You can qualify for workers' compensation if you have an injury or illness that happens while you’re performing work for your employer. However, you can only qualify for payments if your injury keeps you out of work for at least seven days.
Types of injuries that may qualify you for workers’ comp benefits include
If you aren’t sure whether your condition qualifies for workers' comp, take our two-minute workers’ comp quiz. We’ll get in touch with more information if your situation sounds like it qualifies for New York benefits.
To file for workers’ comp in New York, notify your employer in writing about your injury as soon as possible and file Form C-3 with the Workers' Compensation Board, the state’s workers' comp department.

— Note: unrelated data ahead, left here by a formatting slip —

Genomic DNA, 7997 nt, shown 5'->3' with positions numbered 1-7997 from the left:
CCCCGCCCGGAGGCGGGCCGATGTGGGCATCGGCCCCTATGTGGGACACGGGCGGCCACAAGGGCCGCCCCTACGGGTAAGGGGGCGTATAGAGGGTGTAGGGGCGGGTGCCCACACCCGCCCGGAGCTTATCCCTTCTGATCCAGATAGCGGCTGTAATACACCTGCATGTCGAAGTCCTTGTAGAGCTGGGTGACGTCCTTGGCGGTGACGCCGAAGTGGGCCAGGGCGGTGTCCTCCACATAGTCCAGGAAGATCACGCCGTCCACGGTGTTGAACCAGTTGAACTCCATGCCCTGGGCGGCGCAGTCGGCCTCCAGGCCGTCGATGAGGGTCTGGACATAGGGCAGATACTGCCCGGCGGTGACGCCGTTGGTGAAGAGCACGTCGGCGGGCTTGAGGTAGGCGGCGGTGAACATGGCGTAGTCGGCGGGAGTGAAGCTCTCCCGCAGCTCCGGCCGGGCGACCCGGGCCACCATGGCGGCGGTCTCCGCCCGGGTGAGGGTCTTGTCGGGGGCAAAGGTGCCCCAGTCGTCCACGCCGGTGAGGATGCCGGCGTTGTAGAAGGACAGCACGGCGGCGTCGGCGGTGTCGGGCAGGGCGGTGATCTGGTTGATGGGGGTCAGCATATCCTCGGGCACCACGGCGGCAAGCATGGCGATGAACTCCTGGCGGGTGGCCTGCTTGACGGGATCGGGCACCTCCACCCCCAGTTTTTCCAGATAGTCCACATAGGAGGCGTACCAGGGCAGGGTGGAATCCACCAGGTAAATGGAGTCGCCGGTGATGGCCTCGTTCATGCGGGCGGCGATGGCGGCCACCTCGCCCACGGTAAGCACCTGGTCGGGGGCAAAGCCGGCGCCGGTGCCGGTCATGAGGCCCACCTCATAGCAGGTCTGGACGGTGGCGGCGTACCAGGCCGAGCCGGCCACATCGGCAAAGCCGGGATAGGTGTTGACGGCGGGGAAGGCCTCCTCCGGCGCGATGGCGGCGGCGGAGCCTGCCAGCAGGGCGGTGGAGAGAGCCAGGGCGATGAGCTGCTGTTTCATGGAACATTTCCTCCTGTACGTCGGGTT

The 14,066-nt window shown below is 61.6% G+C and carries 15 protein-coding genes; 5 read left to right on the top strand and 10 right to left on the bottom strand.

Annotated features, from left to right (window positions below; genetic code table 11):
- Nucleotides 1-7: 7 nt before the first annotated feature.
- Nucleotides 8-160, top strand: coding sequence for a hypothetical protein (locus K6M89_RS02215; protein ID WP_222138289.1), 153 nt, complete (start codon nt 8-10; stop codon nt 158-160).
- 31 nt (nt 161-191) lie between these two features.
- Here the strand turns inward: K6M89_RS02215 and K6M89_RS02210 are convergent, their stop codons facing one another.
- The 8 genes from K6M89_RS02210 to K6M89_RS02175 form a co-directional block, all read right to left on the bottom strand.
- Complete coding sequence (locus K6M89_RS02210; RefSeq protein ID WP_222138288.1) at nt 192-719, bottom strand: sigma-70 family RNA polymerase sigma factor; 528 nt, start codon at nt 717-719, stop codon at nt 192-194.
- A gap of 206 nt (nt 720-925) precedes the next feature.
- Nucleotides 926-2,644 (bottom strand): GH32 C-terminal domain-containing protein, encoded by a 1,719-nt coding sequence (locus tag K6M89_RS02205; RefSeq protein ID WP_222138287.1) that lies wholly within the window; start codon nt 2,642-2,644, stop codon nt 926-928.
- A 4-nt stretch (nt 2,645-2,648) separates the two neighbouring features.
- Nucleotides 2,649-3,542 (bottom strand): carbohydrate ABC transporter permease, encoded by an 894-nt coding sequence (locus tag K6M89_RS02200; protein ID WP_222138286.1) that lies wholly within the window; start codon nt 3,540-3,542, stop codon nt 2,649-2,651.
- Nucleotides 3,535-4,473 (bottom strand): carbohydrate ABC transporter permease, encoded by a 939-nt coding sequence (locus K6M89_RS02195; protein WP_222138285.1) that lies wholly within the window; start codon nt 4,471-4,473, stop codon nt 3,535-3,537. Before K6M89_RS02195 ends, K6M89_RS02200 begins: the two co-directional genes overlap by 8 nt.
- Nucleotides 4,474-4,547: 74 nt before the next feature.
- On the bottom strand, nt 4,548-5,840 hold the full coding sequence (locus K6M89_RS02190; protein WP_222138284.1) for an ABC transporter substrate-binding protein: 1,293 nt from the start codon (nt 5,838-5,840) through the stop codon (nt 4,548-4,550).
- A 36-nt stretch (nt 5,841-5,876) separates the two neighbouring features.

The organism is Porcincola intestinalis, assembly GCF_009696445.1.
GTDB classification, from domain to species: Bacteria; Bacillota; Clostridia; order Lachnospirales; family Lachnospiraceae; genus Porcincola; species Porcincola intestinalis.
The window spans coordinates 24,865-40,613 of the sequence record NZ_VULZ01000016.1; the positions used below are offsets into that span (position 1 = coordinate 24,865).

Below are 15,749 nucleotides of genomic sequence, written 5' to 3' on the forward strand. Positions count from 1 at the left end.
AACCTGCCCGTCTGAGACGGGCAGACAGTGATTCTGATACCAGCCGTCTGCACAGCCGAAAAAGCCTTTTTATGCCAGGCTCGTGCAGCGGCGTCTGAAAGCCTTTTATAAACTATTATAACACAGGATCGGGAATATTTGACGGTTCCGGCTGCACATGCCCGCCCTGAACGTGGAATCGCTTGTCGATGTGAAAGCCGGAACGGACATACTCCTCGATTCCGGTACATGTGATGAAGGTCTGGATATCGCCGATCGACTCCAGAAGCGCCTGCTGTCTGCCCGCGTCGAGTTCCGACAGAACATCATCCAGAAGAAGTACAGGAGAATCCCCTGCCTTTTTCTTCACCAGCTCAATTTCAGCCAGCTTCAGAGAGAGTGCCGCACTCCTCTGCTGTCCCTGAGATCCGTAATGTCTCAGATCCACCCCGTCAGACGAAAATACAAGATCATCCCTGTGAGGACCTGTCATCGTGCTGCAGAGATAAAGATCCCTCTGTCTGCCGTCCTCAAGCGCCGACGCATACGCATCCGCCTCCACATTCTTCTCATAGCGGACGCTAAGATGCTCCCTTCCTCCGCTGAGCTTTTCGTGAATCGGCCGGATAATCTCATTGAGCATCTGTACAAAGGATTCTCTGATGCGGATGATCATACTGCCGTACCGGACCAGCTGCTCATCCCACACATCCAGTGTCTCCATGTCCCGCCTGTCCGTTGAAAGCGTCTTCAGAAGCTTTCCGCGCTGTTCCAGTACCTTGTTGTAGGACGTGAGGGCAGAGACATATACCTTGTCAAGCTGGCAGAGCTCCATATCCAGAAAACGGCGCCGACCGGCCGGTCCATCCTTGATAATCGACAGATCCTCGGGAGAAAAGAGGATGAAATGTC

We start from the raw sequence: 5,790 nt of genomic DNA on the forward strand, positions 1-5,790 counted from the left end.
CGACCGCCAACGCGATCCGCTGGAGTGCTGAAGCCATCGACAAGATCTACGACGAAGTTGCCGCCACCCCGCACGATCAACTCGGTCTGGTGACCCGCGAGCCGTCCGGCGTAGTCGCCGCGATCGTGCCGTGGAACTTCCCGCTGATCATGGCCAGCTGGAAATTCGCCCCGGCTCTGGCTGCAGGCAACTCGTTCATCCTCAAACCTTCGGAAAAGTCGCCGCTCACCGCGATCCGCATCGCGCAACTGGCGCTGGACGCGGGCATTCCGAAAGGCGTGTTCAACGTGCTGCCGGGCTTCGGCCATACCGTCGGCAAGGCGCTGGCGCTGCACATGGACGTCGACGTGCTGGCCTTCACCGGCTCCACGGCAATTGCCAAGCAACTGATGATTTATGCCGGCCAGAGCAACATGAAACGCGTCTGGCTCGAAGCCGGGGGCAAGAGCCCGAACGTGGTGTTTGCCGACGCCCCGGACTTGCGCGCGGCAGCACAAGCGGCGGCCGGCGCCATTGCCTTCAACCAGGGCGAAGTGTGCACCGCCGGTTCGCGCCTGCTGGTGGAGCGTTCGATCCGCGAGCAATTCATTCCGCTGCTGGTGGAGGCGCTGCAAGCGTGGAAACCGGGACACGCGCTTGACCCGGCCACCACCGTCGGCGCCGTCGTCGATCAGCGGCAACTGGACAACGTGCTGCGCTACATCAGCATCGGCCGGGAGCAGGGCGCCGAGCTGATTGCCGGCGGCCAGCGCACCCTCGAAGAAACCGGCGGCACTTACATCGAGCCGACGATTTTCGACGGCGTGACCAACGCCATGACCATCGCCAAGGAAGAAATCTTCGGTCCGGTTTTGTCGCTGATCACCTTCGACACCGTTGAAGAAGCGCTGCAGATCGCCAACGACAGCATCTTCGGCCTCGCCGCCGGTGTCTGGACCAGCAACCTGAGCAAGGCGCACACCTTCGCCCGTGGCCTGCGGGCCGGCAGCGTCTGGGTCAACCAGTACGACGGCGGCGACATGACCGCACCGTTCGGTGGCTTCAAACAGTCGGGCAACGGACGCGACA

The Board recommends notifying your employer within 30 days. It might still be possible to get benefits if you wait more than 30 days, but you do need to file Form C-3 within two years of your injury or illness to qualify.
You can choose from three ways to file your Form C-3:
The workers' comp process in New York generally follows these steps:
Below we break down each step in more detail.
Whether you need emergency care or not, you have the right to receive medical treatment for your injury. Make sure to tell the doctor that your injury is related to work and give them your employer’s contact information.
Let your employer know about your condition in a written document that you can print or save, such as an email or physical letter. Always keep that notice for your records in case you have to deal with a dispute.
You should ideally notify your employer within 30 days. Then they must notify their insurance company within 10 days.